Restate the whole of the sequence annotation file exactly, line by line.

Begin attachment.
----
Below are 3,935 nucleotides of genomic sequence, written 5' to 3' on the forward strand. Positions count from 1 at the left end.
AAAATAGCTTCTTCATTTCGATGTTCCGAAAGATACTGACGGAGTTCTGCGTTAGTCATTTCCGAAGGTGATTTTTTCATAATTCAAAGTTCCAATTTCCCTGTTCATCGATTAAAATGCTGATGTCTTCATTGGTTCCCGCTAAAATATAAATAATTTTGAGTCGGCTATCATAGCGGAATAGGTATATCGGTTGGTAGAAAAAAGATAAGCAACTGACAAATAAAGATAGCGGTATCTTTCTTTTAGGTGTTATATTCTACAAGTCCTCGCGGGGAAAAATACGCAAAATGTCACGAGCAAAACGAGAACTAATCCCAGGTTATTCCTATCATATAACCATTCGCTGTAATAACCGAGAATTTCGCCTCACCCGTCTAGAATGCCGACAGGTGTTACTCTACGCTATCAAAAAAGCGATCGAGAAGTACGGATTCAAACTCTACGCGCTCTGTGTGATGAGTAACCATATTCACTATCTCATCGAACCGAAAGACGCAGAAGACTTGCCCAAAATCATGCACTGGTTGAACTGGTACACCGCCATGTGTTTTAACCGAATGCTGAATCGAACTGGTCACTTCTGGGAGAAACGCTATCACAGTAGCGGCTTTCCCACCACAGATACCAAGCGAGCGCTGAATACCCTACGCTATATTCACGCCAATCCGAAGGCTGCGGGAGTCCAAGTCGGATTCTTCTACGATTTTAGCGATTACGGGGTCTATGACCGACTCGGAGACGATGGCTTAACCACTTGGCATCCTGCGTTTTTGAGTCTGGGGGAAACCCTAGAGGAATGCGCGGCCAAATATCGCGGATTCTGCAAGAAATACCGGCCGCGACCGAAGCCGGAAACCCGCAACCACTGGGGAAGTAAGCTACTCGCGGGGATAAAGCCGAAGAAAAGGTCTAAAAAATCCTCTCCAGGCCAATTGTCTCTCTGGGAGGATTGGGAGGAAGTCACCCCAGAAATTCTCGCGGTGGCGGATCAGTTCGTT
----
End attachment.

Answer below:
Below are 3,935 nucleotides of genomic sequence, written 5' to 3' on the forward strand. Positions count from 1 at the left end.
AAAATAGCTTCTTCATTTCGATGTTCCGAAAGATACTGACGGAGTTCTGCGTTAGTCATTTCCGAAGGTGATTTTTTCATAATTCAAAGTTCCAATTTCCCTGTTCATCGATTAAAATGCTGATGTCTTCATTGGTTCCCGCTAAAATATAAATAATTTTGAGTCGGCTATCATAGCGGAATAGGTATATCGGTTGGTAGAAAAAAGATAAGCAACTGACAAATAAAGATAGCGGTATCTTTCTTTTAGGTGTTATATTCTACAAGTCCTCGCGGGGAAAAATACGCAAAATGTCACGAGCAAAACGAGAACTAATCCCAGGTTATTCCTATCATATAACCATTCGCTGTAATAACCGAGAATTTCGCCTCACCCGTCTAGAATGCCGACAGGTGTTACTCTACGCTATCAAAAAAGCGATCGAGAAGTACGGATTCAAACTCTACGCGCTCTGTGTGATGAGTAACCATATTCACTATCTCATCGAACCGAAAGACGCAGAAGACTTGCCCAAAATCATGCACTGGTTGAACTGGTACACCGCCATGTGTTTTAACCGAATGCTGAATCGAACTGGTCACTTCTGGGAGAAACGCTATCACAGTAGCGGCTTTCCCACCACAGATACCAAGCGAGCGCTGAATACCCTACGCTATATTCACGCCAATCCGAAGGCTGCGGGAGTCCAAGTCGGATTCTTCTACGATTTTAGCGATTACGGGGTCTATGACCGACTCGGAGACGATGGCTTAACCACTTGGCATCCTGCGTTTTTGAGTCTGGGGGAAACCCTAGAGGAATGCGCGGCCAAATATCGCGGATTCTGCAAGAAATACCGGCCGCGACCGAAGCCGGAAACCCGCAACCACTGGGGAAGTAAGCTACTCGCGGGGATAAAGCCGAAGAAAAGGTCTAAAAAATCCTCTCCAGGCCAATTGTCTCTCTGGGAGGATTGGGAGGAAGTCACCCCAGAAATTCTCGCGGTGGCGGATCAGTTCGTT